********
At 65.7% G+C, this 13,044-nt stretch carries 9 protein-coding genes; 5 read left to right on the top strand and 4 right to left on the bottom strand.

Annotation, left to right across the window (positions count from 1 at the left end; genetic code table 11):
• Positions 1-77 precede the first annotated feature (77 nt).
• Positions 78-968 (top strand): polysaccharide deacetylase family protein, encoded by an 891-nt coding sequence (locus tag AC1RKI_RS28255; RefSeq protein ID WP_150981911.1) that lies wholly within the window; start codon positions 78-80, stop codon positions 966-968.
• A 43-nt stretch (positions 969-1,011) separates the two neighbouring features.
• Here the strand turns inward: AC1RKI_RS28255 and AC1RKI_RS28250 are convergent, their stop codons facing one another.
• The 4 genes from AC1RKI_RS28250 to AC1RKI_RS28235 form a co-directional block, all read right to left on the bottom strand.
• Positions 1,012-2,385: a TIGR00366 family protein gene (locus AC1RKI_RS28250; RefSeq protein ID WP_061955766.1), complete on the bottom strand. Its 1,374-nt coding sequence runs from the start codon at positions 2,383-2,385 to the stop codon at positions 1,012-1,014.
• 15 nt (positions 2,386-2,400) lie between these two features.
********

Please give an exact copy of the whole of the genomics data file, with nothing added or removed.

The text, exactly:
At 65.7% G+C, this 13,044-nt stretch carries 9 protein-coding genes; 5 read left to right on the top strand and 4 right to left on the bottom strand.

Annotation, left to right across the window (positions count from 1 at the left end; genetic code table 11):
• Positions 1-77 precede the first annotated feature (77 nt).
• Positions 78-968 (top strand): polysaccharide deacetylase family protein, encoded by an 891-nt coding sequence (locus tag AC1RKI_RS28255; RefSeq protein ID WP_150981911.1) that lies wholly within the window; start codon positions 78-80, stop codon positions 966-968.
• A 43-nt stretch (positions 969-1,011) separates the two neighbouring features.
• Here the strand turns inward: AC1RKI_RS28255 and AC1RKI_RS28250 are convergent, their stop codons facing one another.
• The 4 genes from AC1RKI_RS28250 to AC1RKI_RS28235 form a co-directional block, all read right to left on the bottom strand.
• Positions 1,012-2,385: a TIGR00366 family protein gene (locus AC1RKI_RS28250; RefSeq protein ID WP_061955766.1), complete on the bottom strand. Its 1,374-nt coding sequence runs from the start codon at positions 2,383-2,385 to the stop codon at positions 1,012-1,014.
• 15 nt (positions 2,386-2,400) lie between these two features.